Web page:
Welcome to day 20 of STAND OUT: 7 traits of a counter cultural life. You can find every post in the series here.
I’ve been thinking a lot about one of those hard relationships in my life and why it is I struggle with forgiveness. If I were guessing, I’d imagine the reasons I could identify are ones you might recognize in some of those difficult relationships in your life as well. As I talk with my friends and with others who come to me for prayer or counsel finding a way to forgive people is a common theme.
Since I’m really NOT an expert, I find myself continually turning to Scripture to seek wisdom about what forgiveness is and how this broken flesh can actually learn to do.
Forgive and forget.
Ugh, y’all. This one idea has caused me more heartache about relationships than any other. I think I’ve forgiven someone but then something happens and I remember what they’ve done … oops, I did it again. I failed to forget … and the enemy says, “See, you didn’t really forgive.”
But Scripture doesn’t say “forgive and forget.” Here’s what it does say …
Be kind to one another, tenderhearted, forgiving one another, as God in Christ forgave you. Ephesians 4:32
We forgive as we have been forgiven.
Which, naturally, begs the question, “How have we been forgiven?” As I have studied what the Bible says about forgiveness I’ve found three important truths we need to grasp if we are going to practice biblical forgiveness.We forgive as we have been forgiven. 3 truths about biblical forgiveness. Click To Tweet
Biblical forgiveness involves a conscious choice not to remember.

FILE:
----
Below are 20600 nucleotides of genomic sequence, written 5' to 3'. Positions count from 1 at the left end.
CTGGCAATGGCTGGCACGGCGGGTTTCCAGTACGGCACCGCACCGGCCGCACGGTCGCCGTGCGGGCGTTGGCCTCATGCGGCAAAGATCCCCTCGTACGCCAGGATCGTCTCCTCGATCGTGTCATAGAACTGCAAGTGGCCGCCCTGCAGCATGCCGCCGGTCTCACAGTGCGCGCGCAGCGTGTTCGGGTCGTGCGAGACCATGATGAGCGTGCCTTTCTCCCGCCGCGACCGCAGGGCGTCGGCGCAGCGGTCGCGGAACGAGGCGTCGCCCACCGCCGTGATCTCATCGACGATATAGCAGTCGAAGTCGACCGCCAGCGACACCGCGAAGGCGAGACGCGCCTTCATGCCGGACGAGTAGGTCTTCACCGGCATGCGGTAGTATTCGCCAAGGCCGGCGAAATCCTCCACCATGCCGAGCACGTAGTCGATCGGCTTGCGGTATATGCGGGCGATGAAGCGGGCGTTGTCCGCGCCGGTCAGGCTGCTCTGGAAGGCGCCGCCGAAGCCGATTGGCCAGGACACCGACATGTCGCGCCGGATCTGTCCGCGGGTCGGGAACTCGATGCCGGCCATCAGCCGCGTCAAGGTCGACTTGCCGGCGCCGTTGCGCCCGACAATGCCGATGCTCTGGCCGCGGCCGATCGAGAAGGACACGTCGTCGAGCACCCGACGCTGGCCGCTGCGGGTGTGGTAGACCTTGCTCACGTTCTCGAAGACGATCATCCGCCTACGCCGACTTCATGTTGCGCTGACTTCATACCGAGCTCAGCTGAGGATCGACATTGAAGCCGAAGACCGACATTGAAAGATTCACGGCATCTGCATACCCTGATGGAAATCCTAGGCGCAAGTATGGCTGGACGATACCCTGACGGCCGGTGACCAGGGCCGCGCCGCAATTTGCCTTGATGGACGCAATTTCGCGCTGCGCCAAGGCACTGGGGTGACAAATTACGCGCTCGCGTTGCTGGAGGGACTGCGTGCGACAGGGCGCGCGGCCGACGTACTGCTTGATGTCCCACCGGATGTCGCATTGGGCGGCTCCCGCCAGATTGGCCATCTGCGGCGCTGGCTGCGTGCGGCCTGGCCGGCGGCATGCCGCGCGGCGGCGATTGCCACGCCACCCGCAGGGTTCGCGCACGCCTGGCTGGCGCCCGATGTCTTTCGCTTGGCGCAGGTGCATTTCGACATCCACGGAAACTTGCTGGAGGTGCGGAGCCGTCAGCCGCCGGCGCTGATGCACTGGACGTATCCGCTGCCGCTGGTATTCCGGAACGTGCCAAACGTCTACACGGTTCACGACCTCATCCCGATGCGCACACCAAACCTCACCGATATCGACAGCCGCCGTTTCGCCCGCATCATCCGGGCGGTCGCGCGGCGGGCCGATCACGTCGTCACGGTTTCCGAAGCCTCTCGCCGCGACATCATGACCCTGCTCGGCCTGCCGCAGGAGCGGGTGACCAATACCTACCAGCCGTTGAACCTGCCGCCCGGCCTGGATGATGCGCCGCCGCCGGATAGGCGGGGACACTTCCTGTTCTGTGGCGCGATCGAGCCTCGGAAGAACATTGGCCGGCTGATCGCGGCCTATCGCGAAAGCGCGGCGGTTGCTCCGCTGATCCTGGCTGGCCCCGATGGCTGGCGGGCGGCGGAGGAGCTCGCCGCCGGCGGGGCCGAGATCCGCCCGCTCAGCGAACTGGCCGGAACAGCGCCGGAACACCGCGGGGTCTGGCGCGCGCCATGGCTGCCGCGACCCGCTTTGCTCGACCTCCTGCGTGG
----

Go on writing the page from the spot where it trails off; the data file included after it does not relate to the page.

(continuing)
And no longer shall each one teach his neighbor and each his brother, saying, ‘Know the Lord,’ for they shall all know me, from the least of them to the greatest, declares the Lord. For I will forgive their iniquity, and I will remember their sin no more.” Jeremiah 31:34
God can’t forget our sins. It’s impossible. But He chooses NOT to remember. So, too we must make the choice not to dwell on the wrong someone has done.
Biblical forgiveness refuses to keep score.
Love is patient and kind. Love is not jealous or boastful or proud 5 or rude. It does not demand its own way. It is not irritable, and it keeps no record of being wronged. 1 Corinthians 13:4 NLT, emphasis added
When we forgive, we decide not to focus on the wrong but instead on the restoration.
Biblical forgiveness is often a process and takes time.
Then Peter came up and said to him, “Lord, how often will my brother sin against me, and I forgive him? As many as seven times?” Jesus said to him, “I do not say to you seven times, but seventy times seven.” Matthew 18:21-22
We’re going to dig into this deeper in tomorrow’s post, but it is vital that we understand, forgiveness is rarely “one and done.” Sometimes we have to forgive over and over and over. And it isn’t easy. And it isn’t fun. But it is Christlike.
One of the most important truths I have found as I’ve practiced forgiving others is this … how sweet the forgiveness of God is in my own life. All the times people have hurt my feelings or done something against me, all of it is NOTHING compared to the ways I have wronged God. And yet, He has forgiven and continues to forgive me.
More than anything else, the forgiveness I have received keeps me motivated to grow in forgiving others.
Which of the three truths about biblical forgiveness do you find hardest?